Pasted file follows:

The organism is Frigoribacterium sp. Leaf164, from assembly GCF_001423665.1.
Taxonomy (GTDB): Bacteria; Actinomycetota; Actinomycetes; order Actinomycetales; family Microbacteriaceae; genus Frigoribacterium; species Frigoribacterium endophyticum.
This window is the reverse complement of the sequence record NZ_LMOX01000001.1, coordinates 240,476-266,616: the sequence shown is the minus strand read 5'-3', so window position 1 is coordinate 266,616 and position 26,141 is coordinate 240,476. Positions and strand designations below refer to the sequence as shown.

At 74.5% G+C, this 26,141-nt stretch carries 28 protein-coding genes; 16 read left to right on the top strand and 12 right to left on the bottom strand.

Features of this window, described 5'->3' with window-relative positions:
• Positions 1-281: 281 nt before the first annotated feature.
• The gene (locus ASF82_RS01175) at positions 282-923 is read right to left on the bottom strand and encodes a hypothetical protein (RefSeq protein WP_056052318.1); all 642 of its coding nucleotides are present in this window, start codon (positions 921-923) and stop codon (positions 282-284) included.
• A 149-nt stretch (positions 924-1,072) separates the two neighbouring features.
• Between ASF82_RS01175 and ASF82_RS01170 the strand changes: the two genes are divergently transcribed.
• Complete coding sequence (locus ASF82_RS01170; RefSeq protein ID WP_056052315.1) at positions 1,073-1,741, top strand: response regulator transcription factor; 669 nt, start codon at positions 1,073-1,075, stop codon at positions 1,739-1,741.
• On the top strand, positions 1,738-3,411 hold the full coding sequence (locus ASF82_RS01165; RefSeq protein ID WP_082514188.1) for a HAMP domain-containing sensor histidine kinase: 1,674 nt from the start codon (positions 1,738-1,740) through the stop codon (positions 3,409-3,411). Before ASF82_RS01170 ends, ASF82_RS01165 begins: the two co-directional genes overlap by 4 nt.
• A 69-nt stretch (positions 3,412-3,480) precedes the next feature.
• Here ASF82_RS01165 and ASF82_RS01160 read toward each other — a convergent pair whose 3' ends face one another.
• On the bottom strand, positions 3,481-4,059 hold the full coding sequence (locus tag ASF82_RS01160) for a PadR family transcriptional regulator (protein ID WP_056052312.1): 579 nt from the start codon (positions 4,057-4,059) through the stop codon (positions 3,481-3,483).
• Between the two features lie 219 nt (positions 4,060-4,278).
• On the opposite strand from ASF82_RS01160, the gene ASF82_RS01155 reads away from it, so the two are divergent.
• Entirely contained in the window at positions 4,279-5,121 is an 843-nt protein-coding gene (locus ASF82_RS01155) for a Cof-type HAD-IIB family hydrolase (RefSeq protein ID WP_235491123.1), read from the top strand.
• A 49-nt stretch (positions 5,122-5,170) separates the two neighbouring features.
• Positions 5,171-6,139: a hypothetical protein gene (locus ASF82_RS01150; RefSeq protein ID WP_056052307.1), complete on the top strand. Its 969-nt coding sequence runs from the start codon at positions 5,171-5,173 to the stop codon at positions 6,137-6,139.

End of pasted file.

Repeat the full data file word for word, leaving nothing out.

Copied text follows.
The organism is Frigoribacterium sp. Leaf164, from assembly GCF_001423665.1.
Taxonomy (GTDB): Bacteria; Actinomycetota; Actinomycetes; order Actinomycetales; family Microbacteriaceae; genus Frigoribacterium; species Frigoribacterium endophyticum.
This window is the reverse complement of the sequence record NZ_LMOX01000001.1, coordinates 240,476-266,616: the sequence shown is the minus strand read 5'-3', so window position 1 is coordinate 266,616 and position 26,141 is coordinate 240,476. Positions and strand designations below refer to the sequence as shown.

At 74.5% G+C, this 26,141-nt stretch carries 28 protein-coding genes; 16 read left to right on the top strand and 12 right to left on the bottom strand.

Features of this window, described 5'->3' with window-relative positions:
• Positions 1-281: 281 nt before the first annotated feature.
• The gene (locus ASF82_RS01175) at positions 282-923 is read right to left on the bottom strand and encodes a hypothetical protein (RefSeq protein WP_056052318.1); all 642 of its coding nucleotides are present in this window, start codon (positions 921-923) and stop codon (positions 282-284) included.
• A 149-nt stretch (positions 924-1,072) separates the two neighbouring features.
• Between ASF82_RS01175 and ASF82_RS01170 the strand changes: the two genes are divergently transcribed.
• Complete coding sequence (locus ASF82_RS01170; RefSeq protein ID WP_056052315.1) at positions 1,073-1,741, top strand: response regulator transcription factor; 669 nt, start codon at positions 1,073-1,075, stop codon at positions 1,739-1,741.
• On the top strand, positions 1,738-3,411 hold the full coding sequence (locus ASF82_RS01165; RefSeq protein ID WP_082514188.1) for a HAMP domain-containing sensor histidine kinase: 1,674 nt from the start codon (positions 1,738-1,740) through the stop codon (positions 3,409-3,411). Before ASF82_RS01170 ends, ASF82_RS01165 begins: the two co-directional genes overlap by 4 nt.
• A 69-nt stretch (positions 3,412-3,480) precedes the next feature.
• Here ASF82_RS01165 and ASF82_RS01160 read toward each other — a convergent pair whose 3' ends face one another.
• On the bottom strand, positions 3,481-4,059 hold the full coding sequence (locus tag ASF82_RS01160) for a PadR family transcriptional regulator (protein ID WP_056052312.1): 579 nt from the start codon (positions 4,057-4,059) through the stop codon (positions 3,481-3,483).
• Between the two features lie 219 nt (positions 4,060-4,278).
• On the opposite strand from ASF82_RS01160, the gene ASF82_RS01155 reads away from it, so the two are divergent.
• Entirely contained in the window at positions 4,279-5,121 is an 843-nt protein-coding gene (locus ASF82_RS01155) for a Cof-type HAD-IIB family hydrolase (RefSeq protein ID WP_235491123.1), read from the top strand.
• A 49-nt stretch (positions 5,122-5,170) separates the two neighbouring features.
• Positions 5,171-6,139: a hypothetical protein gene (locus ASF82_RS01150; RefSeq protein ID WP_056052307.1), complete on the top strand. Its 969-nt coding sequence runs from the start codon at positions 5,171-5,173 to the stop codon at positions 6,137-6,139.